Inspired: Sarah Jane Brown

by Webmaster, 17th September 2018

Oil paintings by Sarah Jane Brown, St Davids, Pembrokeshire

Sarah Jane has lived in St Davids since she was 18, working on local boat trips and the ferry to Ireland. Now a full-time artist, she has a solo show beginning at the end of the month in Off The Wall Gallery, in Cardiff.

ABOVE: A Brief Unveiling

“At Whitesands Bay there are rocks you don’t normally see in the summer because they’re covered in sand. For just a few days each year the tide takes sand away, exposing these rocks.”



“This is evocative of the incredible sunsets we’ve had lately – of standing on a beach, watching a sunset and not believing the intensity of colour. When you remember something, things are familiar, but not specific. You remember the colour, the vague shape, and what you felt. The details get lost, but it doesn’t matter – the overall feeling is still embedded in your memory. The whole series of paintings in the exhibition in Cardiff is the play between memory and emotion.”



“In winter we had storms Ophelia and Brian back-to-back. It was devastating here. We lost 75 percent of seal pups, and boats were wrecked. We went out and took photos of the waves crashing on the rocks. You lose the horizon, and the swell is hammering the cliffs and flooding inland – it’s a disorientating experience. The waves were surging over the harbour wall and up the inlet. The day after, it was still really rough – I stood on a clifftop and felt the spray buffeting. This painting is a recollection of that – being out the day after the worst of the storm.”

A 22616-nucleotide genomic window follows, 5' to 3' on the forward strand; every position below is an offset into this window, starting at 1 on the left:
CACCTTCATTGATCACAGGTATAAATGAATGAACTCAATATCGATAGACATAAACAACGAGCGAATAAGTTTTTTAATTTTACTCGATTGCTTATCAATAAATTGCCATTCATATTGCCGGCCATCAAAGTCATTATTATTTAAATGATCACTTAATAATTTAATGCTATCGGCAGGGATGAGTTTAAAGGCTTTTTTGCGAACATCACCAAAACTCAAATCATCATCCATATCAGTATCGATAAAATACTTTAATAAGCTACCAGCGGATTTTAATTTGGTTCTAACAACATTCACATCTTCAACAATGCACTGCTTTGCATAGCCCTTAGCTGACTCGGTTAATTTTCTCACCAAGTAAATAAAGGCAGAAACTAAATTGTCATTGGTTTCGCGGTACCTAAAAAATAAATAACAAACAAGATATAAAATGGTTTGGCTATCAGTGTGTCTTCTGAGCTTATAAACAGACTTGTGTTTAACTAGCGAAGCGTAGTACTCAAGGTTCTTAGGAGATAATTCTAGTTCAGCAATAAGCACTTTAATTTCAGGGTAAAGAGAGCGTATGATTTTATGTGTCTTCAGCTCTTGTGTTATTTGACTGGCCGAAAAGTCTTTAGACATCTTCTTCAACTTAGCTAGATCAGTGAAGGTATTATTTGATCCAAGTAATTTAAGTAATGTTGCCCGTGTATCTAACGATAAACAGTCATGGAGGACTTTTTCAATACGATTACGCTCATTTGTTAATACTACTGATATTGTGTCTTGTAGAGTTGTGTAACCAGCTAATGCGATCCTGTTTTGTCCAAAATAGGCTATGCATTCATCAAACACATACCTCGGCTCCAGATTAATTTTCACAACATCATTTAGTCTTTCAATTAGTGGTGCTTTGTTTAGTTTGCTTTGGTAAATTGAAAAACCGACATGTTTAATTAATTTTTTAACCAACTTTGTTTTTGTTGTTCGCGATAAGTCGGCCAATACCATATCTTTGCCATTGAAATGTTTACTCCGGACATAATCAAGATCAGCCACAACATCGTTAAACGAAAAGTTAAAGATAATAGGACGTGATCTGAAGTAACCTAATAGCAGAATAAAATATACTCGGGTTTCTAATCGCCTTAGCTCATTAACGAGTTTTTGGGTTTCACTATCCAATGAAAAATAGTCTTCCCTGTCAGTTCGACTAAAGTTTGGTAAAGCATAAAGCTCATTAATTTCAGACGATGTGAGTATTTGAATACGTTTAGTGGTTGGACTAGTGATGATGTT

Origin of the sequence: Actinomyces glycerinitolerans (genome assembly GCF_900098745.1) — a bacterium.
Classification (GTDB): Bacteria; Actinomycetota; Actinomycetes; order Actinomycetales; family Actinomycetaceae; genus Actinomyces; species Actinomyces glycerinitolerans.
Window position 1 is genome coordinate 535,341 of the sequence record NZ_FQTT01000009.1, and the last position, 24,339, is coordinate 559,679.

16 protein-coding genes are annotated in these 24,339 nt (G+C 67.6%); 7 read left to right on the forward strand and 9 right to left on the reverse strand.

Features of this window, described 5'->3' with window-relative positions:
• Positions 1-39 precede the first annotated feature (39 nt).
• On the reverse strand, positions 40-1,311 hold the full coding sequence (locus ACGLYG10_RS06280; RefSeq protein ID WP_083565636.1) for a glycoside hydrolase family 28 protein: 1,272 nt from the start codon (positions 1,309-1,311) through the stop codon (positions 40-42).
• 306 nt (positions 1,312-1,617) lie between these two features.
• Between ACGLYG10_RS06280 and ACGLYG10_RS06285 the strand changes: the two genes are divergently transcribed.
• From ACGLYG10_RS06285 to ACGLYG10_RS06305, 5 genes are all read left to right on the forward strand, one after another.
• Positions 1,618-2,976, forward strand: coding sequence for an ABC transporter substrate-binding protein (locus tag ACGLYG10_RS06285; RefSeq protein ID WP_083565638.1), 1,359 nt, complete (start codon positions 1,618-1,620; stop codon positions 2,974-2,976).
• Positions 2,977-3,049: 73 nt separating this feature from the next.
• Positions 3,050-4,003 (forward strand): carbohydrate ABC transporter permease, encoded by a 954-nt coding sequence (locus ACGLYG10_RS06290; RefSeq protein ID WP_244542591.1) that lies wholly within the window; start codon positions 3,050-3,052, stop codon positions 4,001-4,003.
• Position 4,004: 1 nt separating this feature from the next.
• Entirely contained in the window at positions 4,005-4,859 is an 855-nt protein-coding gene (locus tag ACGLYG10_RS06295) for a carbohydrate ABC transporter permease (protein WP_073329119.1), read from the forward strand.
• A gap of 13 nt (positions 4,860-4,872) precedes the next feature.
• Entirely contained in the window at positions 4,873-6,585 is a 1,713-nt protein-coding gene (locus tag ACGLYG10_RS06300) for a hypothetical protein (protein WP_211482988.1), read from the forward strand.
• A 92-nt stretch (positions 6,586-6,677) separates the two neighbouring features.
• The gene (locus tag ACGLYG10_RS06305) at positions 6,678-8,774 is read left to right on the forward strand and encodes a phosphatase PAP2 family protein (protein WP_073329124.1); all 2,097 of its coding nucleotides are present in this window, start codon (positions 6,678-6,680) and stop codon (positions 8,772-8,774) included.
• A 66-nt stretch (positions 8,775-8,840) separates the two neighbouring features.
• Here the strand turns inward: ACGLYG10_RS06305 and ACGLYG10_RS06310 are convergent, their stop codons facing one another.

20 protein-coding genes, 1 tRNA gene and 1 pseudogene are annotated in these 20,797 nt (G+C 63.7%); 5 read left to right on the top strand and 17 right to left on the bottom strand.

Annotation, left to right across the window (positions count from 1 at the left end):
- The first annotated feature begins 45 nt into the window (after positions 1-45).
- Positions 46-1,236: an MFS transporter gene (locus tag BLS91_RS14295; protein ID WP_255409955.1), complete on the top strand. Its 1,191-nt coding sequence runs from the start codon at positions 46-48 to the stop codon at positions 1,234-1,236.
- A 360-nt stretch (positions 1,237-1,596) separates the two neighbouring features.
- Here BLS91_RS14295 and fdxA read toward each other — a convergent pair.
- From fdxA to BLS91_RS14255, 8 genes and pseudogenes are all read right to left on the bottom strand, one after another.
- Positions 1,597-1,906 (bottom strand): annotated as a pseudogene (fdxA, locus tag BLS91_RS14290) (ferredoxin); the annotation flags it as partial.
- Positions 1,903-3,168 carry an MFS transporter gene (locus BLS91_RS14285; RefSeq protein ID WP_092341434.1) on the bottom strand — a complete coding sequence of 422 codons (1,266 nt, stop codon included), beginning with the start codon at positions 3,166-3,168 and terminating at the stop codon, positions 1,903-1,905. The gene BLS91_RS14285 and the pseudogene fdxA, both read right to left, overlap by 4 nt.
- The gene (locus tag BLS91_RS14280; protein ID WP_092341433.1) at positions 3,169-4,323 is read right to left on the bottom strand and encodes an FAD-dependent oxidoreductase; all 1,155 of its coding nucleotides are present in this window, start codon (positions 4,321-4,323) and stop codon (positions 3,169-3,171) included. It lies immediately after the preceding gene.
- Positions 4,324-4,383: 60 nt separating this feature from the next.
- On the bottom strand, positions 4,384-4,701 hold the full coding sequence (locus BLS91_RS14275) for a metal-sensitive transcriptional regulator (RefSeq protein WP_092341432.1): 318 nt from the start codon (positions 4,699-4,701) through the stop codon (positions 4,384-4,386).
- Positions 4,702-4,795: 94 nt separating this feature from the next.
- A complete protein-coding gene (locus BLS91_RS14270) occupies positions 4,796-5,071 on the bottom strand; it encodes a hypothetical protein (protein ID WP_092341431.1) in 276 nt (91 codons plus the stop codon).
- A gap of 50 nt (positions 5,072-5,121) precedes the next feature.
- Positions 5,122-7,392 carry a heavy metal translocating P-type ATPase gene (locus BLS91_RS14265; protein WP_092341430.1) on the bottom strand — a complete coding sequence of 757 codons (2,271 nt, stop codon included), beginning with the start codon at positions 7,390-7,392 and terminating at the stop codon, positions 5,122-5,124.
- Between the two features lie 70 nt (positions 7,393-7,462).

“This is from my experience of working on the local boat trips. We head out to Grassholm Island (to the gannet colony), then further out to The Smalls – the last thing before you’re out on open water. Between them is a reef called The Hats and Barrels, which is only exposed at low water. It’s a very treacherous place with strong tides swirling around over them. They’re the reason why there’s a lighthouse at The Smalls. You get the experience of the water and your viewpoint is constantly moving. You’re not looking at something from a stable, horizontal platform. The painting is purposefully disorientating.”



“This painting recreates the experience of when you get swells rolling in. The waves are consistent in their inconsistency – they’re endlessly shifting. You can’t capture them, you can’t make them stop – you just have to observe and absorb. At Whitesands there’s a little headland called the Ram’s Nose and when you walk out and stand at the end of it, it’s almost as if you’re in the waves. You’re at the same level as the surfers, standing on land but feeling as if you’re in the sea.”

Scroll down for more examples of Sarah Jane’s work…


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